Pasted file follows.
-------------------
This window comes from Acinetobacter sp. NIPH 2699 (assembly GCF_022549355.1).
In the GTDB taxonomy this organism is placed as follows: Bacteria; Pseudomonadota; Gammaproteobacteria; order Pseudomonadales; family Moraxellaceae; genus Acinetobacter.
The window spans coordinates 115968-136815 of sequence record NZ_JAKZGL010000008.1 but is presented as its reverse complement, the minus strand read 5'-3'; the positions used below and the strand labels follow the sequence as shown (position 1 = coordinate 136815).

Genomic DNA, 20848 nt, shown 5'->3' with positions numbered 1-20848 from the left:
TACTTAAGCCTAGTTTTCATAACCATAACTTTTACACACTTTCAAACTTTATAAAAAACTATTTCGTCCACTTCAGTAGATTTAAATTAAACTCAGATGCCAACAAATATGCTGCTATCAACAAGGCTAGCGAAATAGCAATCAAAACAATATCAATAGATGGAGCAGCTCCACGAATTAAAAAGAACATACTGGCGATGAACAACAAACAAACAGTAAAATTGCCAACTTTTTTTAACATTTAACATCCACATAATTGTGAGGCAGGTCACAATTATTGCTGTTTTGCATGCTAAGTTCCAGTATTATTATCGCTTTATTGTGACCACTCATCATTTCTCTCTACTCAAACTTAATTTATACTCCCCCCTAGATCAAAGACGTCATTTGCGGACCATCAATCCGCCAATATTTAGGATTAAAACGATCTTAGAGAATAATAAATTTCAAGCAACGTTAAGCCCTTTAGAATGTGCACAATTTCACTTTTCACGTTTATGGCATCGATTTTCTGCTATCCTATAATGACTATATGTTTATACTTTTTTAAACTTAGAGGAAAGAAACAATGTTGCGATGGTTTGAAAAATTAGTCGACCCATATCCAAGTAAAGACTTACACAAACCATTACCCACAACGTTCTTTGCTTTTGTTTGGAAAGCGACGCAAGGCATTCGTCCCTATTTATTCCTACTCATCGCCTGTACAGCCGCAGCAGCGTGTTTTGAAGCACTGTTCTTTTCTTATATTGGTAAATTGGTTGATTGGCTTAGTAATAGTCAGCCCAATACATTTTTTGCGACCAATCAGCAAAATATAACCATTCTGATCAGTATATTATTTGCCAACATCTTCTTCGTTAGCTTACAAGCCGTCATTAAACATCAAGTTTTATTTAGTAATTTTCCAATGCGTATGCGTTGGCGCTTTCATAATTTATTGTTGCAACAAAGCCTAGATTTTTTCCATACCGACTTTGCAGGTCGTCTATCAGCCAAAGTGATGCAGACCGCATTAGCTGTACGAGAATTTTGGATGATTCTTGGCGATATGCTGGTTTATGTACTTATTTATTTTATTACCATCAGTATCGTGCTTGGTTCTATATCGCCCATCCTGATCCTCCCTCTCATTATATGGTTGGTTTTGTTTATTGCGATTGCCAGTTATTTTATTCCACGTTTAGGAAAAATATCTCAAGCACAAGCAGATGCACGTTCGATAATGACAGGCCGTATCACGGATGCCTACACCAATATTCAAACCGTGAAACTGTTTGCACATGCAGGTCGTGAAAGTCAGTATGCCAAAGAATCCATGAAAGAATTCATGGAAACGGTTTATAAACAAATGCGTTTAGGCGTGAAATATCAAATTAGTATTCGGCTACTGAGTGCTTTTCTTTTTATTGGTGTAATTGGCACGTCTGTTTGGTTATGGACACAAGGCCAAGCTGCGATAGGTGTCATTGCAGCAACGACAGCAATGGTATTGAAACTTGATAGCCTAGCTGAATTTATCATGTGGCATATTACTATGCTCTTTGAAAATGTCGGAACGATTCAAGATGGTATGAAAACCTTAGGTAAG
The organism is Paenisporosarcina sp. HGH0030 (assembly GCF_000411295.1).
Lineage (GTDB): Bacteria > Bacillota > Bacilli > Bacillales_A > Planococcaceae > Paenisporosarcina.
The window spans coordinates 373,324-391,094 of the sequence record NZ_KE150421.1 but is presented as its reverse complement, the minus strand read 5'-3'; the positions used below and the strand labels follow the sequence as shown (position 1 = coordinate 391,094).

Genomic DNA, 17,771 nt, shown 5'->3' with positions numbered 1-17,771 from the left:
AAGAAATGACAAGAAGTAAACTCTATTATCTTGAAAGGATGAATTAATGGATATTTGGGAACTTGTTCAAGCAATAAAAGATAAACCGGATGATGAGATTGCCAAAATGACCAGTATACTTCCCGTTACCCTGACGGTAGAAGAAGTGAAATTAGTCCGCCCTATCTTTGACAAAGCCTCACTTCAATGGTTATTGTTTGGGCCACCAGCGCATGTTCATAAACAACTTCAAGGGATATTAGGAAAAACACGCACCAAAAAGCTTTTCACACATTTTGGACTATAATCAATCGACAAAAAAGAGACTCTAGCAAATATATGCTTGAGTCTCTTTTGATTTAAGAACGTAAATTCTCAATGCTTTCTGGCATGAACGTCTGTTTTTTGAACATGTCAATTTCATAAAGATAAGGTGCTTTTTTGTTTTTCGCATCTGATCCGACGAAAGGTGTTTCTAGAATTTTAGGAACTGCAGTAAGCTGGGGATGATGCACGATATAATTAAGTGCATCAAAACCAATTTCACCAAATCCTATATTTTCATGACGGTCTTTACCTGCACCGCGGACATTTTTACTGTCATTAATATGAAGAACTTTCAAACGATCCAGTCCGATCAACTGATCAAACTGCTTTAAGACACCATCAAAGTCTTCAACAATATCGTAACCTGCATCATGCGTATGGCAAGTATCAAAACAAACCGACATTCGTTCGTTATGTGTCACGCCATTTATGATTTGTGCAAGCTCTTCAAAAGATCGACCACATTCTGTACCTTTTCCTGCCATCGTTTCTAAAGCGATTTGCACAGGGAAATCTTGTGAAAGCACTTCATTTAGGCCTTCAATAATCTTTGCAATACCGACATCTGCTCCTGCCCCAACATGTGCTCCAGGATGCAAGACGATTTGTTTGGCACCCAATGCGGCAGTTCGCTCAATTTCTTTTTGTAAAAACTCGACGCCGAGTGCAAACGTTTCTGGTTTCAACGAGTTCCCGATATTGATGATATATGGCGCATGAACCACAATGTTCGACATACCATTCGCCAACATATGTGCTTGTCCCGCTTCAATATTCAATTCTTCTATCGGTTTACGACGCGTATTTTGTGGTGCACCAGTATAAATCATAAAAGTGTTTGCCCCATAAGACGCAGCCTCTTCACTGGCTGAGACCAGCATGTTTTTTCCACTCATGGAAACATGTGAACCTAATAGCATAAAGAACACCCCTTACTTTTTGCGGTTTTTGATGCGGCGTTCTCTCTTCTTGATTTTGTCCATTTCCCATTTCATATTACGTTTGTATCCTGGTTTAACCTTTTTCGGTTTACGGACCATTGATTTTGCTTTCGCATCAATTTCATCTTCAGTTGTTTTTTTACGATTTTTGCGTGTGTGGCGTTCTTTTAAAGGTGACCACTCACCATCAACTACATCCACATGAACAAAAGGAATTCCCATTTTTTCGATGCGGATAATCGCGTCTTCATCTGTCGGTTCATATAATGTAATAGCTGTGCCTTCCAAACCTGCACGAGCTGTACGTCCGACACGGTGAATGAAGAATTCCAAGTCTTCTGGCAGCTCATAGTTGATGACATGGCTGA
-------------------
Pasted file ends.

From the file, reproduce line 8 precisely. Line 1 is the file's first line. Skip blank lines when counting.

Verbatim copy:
The window spans coordinates 373,324-391,094 of the sequence record NZ_KE150421.1 but is presented as its reverse complement, the minus strand read 5'-3'; the positions used below and the strand labels follow the sequence as shown (position 1 = coordinate 391,094).